Growth hormone induces muscle fibre type transformation in growth hormone-deficient rats
The effect of recombinant human growth hormone (rhGH) on growth and composition of muscle was studied in growth hormone-deficient rats (dw/dw) treated for 10 days with either rhGH (GH) or with placebo (PLA). Age-matched control rats (DW/dw) (AGE) were treated as PLA. Growth rate increased (P < 0.05) when rats were treated with rhGH and plasma insulin-like growth factor-1 concentration was higher (P < 0.05) in GH and AGE than in PLA. The wet weight of the soleus (SOL) and the extensor digitorum longus muscles (EDL) was less in PLA compared to GH and AGE (P < 0.05). In the SOL, the amount of myosin heavy chain (MHC) I was lower (69.1 ± 1.7%) (Mean ± SEM) in PLA compared to both GH (85.3 ± 2.3%) and AGE (76.4 ± 1.6%) (P < 0.05). At the same time the amount of MHC IIA/IIX was higher (30.9 ± 2.2%) in PLA compared to GH (14.7 ± 2.3%) and AGE (23.6 ± 1.6% (P < 0.05)). In EDL, treatment with rhGH did not significantly affect MHC-isoforms or the fibre type composition, but 11% more MHC IIB and 11% less MHC IIA/IIX was observed in PLA compared to AGE (P < 0.05) suggesting a long-term effect of growth hormone. MHC-isoform data were confirmed using histochemistry. In addition, in the SOL, the maximal activity of 3-hydroxyacyl-CoA dehydrogenase (HAD) in GH and AGE was higher (22 and 27%, respectively) than in PLA (P < 0.05). In the EDL, no differences were observed in maximal activity of HAD. In conclusion, the data support a role for growth hormone in muscle fibre growth and differentiation.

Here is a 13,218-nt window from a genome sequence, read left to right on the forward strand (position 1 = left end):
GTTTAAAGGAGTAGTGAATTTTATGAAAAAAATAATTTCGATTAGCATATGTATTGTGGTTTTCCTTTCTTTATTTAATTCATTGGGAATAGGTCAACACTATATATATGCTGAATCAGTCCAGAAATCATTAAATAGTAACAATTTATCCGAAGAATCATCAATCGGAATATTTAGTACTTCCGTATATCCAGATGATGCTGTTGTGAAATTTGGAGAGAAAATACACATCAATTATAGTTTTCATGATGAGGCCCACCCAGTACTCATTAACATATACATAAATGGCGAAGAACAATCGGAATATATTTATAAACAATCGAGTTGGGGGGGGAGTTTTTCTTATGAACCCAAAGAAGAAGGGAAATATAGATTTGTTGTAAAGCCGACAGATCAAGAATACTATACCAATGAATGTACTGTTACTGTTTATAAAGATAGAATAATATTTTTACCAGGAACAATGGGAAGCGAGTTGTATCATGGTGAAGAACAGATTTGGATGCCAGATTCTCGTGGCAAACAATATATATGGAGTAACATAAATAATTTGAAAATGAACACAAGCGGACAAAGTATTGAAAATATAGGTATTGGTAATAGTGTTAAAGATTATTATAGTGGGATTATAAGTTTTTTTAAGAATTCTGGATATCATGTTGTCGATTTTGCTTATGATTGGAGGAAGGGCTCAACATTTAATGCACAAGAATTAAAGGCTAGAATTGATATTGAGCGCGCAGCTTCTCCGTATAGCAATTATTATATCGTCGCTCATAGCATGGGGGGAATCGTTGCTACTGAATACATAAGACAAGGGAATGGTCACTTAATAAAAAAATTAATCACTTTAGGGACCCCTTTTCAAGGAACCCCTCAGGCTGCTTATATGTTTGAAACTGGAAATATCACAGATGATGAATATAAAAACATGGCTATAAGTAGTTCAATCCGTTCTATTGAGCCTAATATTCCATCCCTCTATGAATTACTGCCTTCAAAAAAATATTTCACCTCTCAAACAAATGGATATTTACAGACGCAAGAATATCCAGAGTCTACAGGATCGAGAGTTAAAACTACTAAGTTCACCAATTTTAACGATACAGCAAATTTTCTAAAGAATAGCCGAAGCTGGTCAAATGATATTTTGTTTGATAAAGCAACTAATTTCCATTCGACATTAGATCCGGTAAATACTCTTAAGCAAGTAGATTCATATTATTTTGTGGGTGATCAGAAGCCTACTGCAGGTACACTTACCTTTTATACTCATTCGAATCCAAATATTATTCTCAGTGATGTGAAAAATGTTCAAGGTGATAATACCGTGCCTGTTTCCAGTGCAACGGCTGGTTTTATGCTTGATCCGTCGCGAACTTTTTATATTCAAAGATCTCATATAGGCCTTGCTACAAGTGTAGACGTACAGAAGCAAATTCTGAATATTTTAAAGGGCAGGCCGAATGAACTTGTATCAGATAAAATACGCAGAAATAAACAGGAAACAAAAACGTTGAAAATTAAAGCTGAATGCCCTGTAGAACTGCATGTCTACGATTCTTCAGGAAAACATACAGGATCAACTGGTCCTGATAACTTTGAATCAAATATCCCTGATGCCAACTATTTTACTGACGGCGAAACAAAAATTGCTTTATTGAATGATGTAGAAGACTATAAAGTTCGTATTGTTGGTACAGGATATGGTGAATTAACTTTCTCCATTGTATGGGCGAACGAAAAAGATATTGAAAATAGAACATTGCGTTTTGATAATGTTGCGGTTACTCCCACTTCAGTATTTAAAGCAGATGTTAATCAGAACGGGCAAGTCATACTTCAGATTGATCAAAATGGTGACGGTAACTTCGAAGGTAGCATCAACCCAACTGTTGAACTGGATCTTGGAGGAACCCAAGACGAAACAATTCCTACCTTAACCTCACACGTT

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Document Type: Original Article
Publication date: 1998-10-01